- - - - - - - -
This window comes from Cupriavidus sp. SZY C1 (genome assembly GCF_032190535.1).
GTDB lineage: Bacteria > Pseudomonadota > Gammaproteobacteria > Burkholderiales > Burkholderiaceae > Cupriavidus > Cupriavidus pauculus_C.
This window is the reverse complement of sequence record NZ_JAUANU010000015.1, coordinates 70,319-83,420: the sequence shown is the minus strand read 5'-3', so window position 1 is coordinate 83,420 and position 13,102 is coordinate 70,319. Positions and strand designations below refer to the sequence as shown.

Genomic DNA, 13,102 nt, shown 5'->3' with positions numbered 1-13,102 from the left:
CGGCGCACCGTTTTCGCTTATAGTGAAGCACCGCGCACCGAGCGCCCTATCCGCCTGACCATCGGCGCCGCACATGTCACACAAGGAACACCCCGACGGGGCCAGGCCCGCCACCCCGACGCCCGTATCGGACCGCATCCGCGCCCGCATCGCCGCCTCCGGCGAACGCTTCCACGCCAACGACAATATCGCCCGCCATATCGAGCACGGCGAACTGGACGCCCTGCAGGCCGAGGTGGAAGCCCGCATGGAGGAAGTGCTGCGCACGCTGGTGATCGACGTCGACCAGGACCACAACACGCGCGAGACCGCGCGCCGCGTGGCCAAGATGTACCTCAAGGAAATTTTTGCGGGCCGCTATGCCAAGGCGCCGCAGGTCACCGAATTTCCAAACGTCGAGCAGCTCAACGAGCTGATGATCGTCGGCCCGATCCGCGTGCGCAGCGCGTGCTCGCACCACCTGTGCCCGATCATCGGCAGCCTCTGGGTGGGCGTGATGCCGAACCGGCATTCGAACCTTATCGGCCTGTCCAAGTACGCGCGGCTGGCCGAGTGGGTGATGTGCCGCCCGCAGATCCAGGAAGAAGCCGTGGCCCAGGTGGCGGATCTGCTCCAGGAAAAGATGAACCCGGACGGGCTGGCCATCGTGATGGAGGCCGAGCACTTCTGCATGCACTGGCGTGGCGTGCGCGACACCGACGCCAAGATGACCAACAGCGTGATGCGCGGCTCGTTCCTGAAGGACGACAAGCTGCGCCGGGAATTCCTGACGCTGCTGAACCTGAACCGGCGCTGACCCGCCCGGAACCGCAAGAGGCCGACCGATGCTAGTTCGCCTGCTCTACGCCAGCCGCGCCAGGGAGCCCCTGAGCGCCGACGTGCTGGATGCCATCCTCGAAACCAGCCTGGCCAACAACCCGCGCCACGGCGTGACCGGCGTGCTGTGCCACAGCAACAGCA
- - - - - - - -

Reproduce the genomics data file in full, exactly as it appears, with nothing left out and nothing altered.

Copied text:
This window comes from Cupriavidus sp. SZY C1 (genome assembly GCF_032190535.1).
GTDB lineage: Bacteria > Pseudomonadota > Gammaproteobacteria > Burkholderiales > Burkholderiaceae > Cupriavidus > Cupriavidus pauculus_C.
This window is the reverse complement of sequence record NZ_JAUANU010000015.1, coordinates 70,319-83,420: the sequence shown is the minus strand read 5'-3', so window position 1 is coordinate 83,420 and position 13,102 is coordinate 70,319. Positions and strand designations below refer to the sequence as shown.

Genomic DNA, 13,102 nt, shown 5'->3' with positions numbered 1-13,102 from the left:
CGGCGCACCGTTTTCGCTTATAGTGAAGCACCGCGCACCGAGCGCCCTATCCGCCTGACCATCGGCGCCGCACATGTCACACAAGGAACACCCCGACGGGGCCAGGCCCGCCACCCCGACGCCCGTATCGGACCGCATCCGCGCCCGCATCGCCGCCTCCGGCGAACGCTTCCACGCCAACGACAATATCGCCCGCCATATCGAGCACGGCGAACTGGACGCCCTGCAGGCCGAGGTGGAAGCCCGCATGGAGGAAGTGCTGCGCACGCTGGTGATCGACGTCGACCAGGACCACAACACGCGCGAGACCGCGCGCCGCGTGGCCAAGATGTACCTCAAGGAAATTTTTGCGGGCCGCTATGCCAAGGCGCCGCAGGTCACCGAATTTCCAAACGTCGAGCAGCTCAACGAGCTGATGATCGTCGGCCCGATCCGCGTGCGCAGCGCGTGCTCGCACCACCTGTGCCCGATCATCGGCAGCCTCTGGGTGGGCGTGATGCCGAACCGGCATTCGAACCTTATCGGCCTGTCCAAGTACGCGCGGCTGGCCGAGTGGGTGATGTGCCGCCCGCAGATCCAGGAAGAAGCCGTGGCCCAGGTGGCGGATCTGCTCCAGGAAAAGATGAACCCGGACGGGCTGGCCATCGTGATGGAGGCCGAGCACTTCTGCATGCACTGGCGTGGCGTGCGCGACACCGACGCCAAGATGACCAACAGCGTGATGCGCGGCTCGTTCCTGAAGGACGACAAGCTGCGCCGGGAATTCCTGACGCTGCTGAACCTGAACCGGCGCTGACCCGCCCGGAACCGCAAGAGGCCGACCGATGCTAGTTCGCCTGCTCTACGCCAGCCGCGCCAGGGAGCCCCTGAGCGCCGACGTGCTGGATGCCATCCTCGAAACCAGCCTGGCCAACAACCCGCGCCACGGCGTGACCGGCGTGCTGTGCCACAGCAACAGCA